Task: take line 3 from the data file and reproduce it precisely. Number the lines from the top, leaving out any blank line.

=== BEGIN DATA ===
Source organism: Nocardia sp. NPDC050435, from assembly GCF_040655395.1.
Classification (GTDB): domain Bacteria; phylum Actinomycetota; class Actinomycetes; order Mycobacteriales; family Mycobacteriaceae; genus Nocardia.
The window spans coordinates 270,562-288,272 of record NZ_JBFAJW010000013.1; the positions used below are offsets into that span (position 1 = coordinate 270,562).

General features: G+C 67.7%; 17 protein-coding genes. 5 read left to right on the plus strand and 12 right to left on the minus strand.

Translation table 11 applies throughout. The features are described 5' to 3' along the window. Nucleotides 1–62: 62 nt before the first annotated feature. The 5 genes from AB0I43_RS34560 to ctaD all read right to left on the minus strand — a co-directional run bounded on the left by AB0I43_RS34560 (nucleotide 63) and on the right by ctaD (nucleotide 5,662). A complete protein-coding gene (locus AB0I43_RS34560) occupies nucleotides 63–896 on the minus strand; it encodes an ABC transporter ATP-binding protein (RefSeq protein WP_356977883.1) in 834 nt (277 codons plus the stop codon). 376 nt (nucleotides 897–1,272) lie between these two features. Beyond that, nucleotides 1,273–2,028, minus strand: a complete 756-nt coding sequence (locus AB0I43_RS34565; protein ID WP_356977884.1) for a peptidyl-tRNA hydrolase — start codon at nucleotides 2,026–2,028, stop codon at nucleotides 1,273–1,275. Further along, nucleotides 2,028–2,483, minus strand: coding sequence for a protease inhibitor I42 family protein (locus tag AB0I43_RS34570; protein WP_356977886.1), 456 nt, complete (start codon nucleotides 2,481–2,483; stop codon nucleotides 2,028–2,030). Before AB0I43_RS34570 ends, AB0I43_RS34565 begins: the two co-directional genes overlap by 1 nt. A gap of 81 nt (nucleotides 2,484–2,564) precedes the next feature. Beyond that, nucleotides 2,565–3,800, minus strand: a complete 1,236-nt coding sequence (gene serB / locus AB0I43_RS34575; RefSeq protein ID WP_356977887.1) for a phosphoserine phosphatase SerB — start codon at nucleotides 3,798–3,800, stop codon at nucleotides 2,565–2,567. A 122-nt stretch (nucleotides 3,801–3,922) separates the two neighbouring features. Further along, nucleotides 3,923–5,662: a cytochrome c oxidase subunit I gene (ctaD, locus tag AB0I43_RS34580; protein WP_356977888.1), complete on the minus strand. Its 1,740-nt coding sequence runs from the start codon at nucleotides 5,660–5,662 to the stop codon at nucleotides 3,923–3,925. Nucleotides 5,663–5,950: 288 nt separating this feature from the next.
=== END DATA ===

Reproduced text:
The window spans coordinates 270,562-288,272 of record NZ_JBFAJW010000013.1; the positions used below are offsets into that span (position 1 = coordinate 270,562).